INT. SCRIPT TIPS. VARIOUS.
Writing tips - By Carlo Kureishi
Dear Readers, my dispatches will always be free and open to everyone. I am unable to use my hands and I’m writing, via dictation, with the help of my family. If you could become a paid subscriber and support me, it’d mean so much.
In natural conversation, people speak at cross purposes, often asking the same question repeatedly. They might be repressed, saying one thing but meaning another.
Sometimes, good dialogue sounds like multiple conversations happening at the same time – two or more people speaking with themselves as much as they are with another person.
Work out what a character wants from another, what they need them to know or not to know. Hide the motivation; an invective about not helping with the housework is really a plea for more intimacy.
Whether you’re writing prose, a play or screenplay, the opening scene, even the opening line of dialogue, should announce the theme of your story.
To take an example from a film, Noah Baumbach’s The Squid and the Whale opens on a tennis match between a warring husband and wife and their two young sons.
The opening line is delivered by the youngest son, the film’s protagonist. He says; “Mom and me versus you and dad.”
He’s referring to a game of doubles tennis, but of course this is the film’s grand theme; the parents are separating and the sons are taking sides.
In Paul Thomas Anderson’s masterful There Will Be Blood, the opening sequence has barely any dialogue at all. The character of Daniel Plainview, played by Daniel Day Lewis, falls down a shaft in search of oil, breaks his leg, and has to haul himself out.
This five-minute sequence does so much in establishing who we’re dealing with. Plainview is a man with a singular purpose, to unearth oil. At the bottom of the hellish pit, his body broken, he rifles through the crumbles of dynamite-blasted wall and draws out a hunk of silver ore. “There she is, there she is”.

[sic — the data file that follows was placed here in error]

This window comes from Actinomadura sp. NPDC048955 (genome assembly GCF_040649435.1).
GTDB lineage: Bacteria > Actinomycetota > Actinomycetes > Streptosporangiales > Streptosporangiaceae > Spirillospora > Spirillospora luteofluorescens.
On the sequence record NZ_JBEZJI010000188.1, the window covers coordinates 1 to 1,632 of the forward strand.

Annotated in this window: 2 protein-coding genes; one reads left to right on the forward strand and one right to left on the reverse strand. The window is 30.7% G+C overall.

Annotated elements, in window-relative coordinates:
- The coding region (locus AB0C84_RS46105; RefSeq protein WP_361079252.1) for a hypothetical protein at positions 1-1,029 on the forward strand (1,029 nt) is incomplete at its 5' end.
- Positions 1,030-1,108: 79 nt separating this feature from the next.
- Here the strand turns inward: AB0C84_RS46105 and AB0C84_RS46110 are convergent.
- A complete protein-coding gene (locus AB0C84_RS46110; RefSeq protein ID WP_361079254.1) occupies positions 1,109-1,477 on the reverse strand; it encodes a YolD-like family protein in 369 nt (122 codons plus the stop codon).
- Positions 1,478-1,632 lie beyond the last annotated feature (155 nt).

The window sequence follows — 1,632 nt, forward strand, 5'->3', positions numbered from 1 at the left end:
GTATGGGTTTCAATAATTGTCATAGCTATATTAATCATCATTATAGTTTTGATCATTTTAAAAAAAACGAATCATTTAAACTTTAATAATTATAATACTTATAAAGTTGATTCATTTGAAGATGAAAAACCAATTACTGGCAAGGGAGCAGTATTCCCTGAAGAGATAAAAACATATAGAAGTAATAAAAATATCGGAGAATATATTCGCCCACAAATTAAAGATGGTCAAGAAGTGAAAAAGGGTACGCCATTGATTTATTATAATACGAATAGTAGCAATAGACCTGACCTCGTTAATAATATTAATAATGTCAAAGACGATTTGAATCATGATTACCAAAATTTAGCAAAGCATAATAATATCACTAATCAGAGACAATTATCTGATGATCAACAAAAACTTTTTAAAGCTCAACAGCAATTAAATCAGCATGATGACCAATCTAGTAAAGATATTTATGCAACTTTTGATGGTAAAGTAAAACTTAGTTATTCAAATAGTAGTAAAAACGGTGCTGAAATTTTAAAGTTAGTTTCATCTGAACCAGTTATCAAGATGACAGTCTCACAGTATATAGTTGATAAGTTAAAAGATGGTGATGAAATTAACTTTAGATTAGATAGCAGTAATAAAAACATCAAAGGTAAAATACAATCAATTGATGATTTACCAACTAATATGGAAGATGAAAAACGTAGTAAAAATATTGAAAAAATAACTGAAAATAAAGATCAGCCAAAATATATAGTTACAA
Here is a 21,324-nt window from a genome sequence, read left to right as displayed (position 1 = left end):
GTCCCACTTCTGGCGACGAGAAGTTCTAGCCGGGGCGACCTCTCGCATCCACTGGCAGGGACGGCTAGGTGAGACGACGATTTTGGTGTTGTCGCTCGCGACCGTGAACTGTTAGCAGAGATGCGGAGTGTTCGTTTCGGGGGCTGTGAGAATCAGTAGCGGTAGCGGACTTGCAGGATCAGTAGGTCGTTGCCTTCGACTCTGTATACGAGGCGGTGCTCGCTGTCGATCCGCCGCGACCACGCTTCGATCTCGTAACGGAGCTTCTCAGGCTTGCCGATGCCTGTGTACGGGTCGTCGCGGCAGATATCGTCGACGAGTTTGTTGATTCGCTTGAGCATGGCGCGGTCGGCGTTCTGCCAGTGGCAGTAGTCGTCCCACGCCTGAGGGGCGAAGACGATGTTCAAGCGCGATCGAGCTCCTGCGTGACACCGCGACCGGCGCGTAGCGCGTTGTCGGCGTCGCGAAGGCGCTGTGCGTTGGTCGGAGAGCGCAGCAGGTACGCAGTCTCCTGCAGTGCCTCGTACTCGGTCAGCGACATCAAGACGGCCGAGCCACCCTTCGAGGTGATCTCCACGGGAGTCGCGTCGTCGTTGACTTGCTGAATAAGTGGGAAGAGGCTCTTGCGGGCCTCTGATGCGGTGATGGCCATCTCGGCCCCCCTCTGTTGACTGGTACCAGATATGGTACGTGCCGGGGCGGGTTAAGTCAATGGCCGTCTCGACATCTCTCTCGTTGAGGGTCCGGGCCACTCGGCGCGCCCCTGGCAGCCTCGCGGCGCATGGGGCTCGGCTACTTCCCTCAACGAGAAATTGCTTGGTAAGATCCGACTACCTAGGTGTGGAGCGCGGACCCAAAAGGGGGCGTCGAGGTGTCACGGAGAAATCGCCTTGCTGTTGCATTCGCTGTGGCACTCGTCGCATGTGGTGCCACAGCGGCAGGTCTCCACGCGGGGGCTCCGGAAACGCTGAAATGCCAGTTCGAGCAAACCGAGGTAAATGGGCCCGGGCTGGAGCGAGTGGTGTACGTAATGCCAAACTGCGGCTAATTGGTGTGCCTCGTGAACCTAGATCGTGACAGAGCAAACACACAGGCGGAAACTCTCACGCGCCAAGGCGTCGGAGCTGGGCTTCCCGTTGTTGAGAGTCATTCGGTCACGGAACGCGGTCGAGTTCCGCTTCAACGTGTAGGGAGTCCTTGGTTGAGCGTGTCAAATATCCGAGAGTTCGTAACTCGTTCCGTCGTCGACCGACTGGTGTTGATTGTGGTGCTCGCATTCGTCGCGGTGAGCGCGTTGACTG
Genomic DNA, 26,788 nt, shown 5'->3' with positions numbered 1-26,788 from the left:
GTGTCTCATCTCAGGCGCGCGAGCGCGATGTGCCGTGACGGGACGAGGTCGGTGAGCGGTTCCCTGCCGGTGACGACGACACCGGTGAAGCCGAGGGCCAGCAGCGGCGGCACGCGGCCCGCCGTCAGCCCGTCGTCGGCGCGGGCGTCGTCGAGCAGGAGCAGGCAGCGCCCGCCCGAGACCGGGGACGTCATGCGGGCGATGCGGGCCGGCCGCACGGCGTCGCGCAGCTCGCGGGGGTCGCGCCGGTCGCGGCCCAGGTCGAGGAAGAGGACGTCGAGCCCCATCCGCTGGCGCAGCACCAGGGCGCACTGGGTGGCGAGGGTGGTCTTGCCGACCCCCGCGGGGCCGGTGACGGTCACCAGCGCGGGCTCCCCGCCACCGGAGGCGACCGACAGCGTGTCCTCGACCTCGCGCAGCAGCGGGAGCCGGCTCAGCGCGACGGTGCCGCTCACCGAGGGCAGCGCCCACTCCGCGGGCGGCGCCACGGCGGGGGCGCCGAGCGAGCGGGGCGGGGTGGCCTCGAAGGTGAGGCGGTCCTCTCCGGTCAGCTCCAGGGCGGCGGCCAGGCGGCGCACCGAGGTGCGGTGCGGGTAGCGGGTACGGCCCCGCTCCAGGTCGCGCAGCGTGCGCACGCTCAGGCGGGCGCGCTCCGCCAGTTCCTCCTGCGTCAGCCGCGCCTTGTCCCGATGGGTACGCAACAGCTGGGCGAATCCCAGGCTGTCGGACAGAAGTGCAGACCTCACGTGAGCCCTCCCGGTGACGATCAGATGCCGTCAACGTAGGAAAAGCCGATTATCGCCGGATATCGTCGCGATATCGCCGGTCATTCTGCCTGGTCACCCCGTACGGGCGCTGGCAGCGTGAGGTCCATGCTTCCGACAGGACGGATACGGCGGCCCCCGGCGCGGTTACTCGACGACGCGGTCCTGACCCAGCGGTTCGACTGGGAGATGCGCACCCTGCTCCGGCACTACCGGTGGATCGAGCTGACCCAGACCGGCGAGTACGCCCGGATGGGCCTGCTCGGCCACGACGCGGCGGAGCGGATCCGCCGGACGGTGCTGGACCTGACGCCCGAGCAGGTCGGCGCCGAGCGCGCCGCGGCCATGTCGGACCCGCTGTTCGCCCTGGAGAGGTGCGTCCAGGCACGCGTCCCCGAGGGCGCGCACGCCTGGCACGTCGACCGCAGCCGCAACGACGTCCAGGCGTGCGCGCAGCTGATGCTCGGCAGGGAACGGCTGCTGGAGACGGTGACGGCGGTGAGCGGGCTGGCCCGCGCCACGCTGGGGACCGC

The desire of the character is instituted. We, having witnessed his wretched fall and rebirth, are invested.
Tension as a Form of Inflation
I was once told by an editor that tension in a story is like blowing up a balloon.
A character tells a lie or discovers a secret; something is revealed that shifts our hero’s interpretation of reality, the first beat in the uncovering or a larger conspiracy. These are puffs of air in your balloon.
As soon as you answer any of the questions posed by the initial puffs of air – your character confronts another about the secret, the conspiracy is explained – your story deflates.
Of course, you will need to answer most if not all of the questions you pose eventually – your characters will have to come into conflict with one another - but the trick is to withhold answering them for as long as possible.
Map out as many beats as you can between the beginning of a problem and its conclusion. Let things fester and become more chaotic. Compound tribulations, complicate them, and make your characters behave in unpredictable ways.
This was a very interesting read. It has me thinking about the ways good books start. And it will have me going to the shelves to open a bunch to the first page and check.
So useful in writing my final clinical paper to train as a psychoanalyst!